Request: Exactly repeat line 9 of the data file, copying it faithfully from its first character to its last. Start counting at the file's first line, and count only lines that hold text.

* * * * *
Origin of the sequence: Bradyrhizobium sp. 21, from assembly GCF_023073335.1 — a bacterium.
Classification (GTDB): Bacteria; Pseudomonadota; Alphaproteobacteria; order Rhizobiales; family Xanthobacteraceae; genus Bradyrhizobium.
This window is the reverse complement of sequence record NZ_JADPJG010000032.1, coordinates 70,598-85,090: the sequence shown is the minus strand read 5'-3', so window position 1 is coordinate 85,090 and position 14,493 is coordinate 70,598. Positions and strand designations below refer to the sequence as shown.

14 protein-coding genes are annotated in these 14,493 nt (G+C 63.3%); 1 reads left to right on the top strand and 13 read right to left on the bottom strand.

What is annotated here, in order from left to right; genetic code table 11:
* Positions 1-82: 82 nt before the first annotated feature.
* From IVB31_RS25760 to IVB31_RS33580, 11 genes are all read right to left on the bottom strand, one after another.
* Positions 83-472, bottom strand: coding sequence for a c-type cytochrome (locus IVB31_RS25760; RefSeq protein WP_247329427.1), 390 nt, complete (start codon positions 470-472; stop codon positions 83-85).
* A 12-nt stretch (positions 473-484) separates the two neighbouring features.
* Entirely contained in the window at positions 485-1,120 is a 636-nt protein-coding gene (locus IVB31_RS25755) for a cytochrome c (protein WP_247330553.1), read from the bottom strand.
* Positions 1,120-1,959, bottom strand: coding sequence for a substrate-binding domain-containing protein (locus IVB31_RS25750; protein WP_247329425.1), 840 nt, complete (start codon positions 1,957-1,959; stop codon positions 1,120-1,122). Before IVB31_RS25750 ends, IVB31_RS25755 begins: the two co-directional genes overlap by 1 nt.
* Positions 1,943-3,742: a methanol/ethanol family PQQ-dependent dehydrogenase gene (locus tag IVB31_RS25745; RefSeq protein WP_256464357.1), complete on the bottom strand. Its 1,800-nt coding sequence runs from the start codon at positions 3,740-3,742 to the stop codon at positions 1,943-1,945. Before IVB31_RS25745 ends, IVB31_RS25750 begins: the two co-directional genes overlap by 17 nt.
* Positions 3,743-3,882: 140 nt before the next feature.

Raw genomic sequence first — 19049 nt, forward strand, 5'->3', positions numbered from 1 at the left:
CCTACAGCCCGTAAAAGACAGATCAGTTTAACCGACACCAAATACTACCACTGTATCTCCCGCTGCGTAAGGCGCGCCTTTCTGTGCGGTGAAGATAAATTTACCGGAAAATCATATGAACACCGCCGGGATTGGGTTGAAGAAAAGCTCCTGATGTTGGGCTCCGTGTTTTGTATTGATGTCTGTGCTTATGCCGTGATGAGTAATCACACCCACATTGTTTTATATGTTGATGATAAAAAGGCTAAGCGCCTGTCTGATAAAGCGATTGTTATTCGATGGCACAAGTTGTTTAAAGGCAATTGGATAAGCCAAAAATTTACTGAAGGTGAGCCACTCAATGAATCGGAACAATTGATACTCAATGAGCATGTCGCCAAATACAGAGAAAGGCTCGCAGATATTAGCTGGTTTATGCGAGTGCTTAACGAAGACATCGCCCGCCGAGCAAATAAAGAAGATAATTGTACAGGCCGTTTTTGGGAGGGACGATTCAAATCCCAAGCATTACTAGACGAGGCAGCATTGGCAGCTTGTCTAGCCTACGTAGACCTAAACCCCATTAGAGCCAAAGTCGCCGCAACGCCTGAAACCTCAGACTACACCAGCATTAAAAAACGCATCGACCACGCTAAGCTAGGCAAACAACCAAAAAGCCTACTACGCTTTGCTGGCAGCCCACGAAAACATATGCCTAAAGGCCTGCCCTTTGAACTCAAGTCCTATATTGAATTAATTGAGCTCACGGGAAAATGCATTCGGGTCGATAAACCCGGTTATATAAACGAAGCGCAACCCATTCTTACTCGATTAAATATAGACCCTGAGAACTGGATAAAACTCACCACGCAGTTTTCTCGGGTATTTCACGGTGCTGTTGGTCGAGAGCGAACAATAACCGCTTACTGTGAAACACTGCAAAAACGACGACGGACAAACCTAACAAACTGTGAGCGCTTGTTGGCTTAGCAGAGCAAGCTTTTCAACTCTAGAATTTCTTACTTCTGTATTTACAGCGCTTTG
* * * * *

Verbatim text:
* A 12-nt stretch (positions 473-484) separates the two neighbouring features.